A: I tried everything else. PRP, Shock Wave, orthotics, PT, etc. It got to the point that I could run some days with little pain, but then couldn’t walk right the next morning. Or even later that day. For me the pain was bad enough that I was starting to hate training. I wasn’t able to train the way I wanted to in order to be able to do the results I wanted. Then I started to feel terrible just in my everyday life. If I can’t return to the results I used to get, I’ll be bummed, but I can live with that. I don’t want to have pain all day every day like I had been having. That’s when I knew. It just was not fun anymore.
I also wanted to do it at a point it wasn’t so bad that my body couldn’t come back from it. I wanted to be decisive as to give myself the highest probability of success for recovery
So I had surgery on March 29th
, 2016. They did a local nerve block which meant I couldn’t feel my leg and general anesthesia. I had never had this before and I can’t believe how out you are for a surgery. I have to admit it’s one of the craziest things I’ve ever experienced.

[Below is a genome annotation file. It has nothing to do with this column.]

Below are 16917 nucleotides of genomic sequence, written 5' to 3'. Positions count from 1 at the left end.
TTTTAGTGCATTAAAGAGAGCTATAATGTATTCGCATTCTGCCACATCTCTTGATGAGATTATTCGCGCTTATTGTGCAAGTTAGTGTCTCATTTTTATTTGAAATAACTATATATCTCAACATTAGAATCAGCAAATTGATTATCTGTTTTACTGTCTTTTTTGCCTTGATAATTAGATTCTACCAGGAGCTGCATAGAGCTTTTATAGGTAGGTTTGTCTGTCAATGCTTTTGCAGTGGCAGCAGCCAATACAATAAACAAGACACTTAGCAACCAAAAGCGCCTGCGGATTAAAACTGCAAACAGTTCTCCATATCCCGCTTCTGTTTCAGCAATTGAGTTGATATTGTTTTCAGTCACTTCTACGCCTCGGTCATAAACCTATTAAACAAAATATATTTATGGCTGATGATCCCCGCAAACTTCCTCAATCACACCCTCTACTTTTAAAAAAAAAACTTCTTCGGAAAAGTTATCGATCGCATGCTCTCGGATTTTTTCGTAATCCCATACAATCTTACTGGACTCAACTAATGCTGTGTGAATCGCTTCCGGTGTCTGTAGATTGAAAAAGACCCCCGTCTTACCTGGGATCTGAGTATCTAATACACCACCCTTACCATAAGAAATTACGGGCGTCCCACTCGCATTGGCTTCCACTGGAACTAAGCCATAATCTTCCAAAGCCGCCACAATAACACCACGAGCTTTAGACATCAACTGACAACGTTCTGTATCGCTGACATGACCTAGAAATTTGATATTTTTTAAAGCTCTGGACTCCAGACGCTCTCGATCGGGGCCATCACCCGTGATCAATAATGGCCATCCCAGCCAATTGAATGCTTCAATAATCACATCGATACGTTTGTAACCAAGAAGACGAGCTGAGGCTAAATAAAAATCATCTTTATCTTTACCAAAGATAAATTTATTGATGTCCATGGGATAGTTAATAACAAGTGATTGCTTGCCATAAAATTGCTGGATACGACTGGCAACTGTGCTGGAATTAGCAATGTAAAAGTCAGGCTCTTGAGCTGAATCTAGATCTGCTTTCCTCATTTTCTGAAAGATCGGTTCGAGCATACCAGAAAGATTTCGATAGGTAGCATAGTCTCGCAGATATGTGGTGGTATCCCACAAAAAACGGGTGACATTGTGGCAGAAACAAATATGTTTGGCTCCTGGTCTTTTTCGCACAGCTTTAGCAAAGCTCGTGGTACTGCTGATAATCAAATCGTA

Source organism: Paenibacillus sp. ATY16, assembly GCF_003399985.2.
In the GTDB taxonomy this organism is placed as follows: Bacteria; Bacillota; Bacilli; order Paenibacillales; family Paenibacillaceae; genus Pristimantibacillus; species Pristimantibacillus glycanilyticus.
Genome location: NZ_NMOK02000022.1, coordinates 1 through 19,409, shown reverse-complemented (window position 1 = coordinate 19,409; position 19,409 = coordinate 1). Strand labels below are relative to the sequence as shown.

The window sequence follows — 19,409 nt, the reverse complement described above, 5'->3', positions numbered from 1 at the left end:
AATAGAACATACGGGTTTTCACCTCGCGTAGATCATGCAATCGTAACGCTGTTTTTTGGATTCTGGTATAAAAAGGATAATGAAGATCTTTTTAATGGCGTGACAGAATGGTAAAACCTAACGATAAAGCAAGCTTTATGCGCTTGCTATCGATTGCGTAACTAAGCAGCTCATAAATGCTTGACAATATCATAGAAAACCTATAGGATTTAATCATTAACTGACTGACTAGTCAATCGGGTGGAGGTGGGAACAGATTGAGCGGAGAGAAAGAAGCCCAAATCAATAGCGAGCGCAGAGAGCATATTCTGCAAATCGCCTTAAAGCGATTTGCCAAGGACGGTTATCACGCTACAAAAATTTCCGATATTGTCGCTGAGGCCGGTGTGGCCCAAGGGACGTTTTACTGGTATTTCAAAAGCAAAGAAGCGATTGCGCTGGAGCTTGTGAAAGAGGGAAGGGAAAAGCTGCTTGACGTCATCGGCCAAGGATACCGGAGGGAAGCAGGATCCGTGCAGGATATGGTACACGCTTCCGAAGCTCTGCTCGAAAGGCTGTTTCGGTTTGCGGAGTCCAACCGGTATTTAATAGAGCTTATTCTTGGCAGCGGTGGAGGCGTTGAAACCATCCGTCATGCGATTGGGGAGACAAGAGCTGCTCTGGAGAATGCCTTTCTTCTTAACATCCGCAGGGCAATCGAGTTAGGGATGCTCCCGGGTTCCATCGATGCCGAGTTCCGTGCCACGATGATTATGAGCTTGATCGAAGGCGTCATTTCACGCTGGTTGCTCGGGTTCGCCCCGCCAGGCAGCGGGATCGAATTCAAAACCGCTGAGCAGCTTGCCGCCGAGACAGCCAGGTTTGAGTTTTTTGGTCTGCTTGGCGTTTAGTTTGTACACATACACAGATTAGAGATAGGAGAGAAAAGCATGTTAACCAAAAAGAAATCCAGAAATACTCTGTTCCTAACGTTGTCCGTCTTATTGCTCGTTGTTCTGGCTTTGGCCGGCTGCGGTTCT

The surgeon said he has done several hundreds of these and I was in the top 3 overall with the extent of the of the bone growth. He was worried that the growth was so bad that the bone would no longer bleed. Essentially your body gives up on the area. He said mine bled very well, the blood looked very healthy and the surrounding Achilles tissue was in good shape! I credit that to the therapy I have been getting and Tanya having me on her essential oil supplements.
The last two days I have been pretty uncomfortable, been managing with pain meds. My foot cramped in the middle of the night on the second night home which made me shriek in pain. I was upset because I thought it hurt, but was afraid I was going to mess up the healing. I was wearing my boot and as long as you do what you are told and wear it, you should be fine.
Tanya has given me all type of oils to apply to the surrounding area (not the incision). They help promote tissue growth, anti-inflammatory, and immune health. I know the two things I want to try to prevent now are infections and scar tissue. So I am doing everything I can think of to do that.
I’m still not ready to go for a run yet, or really anything else, but it is feeling a lot better already on day 3.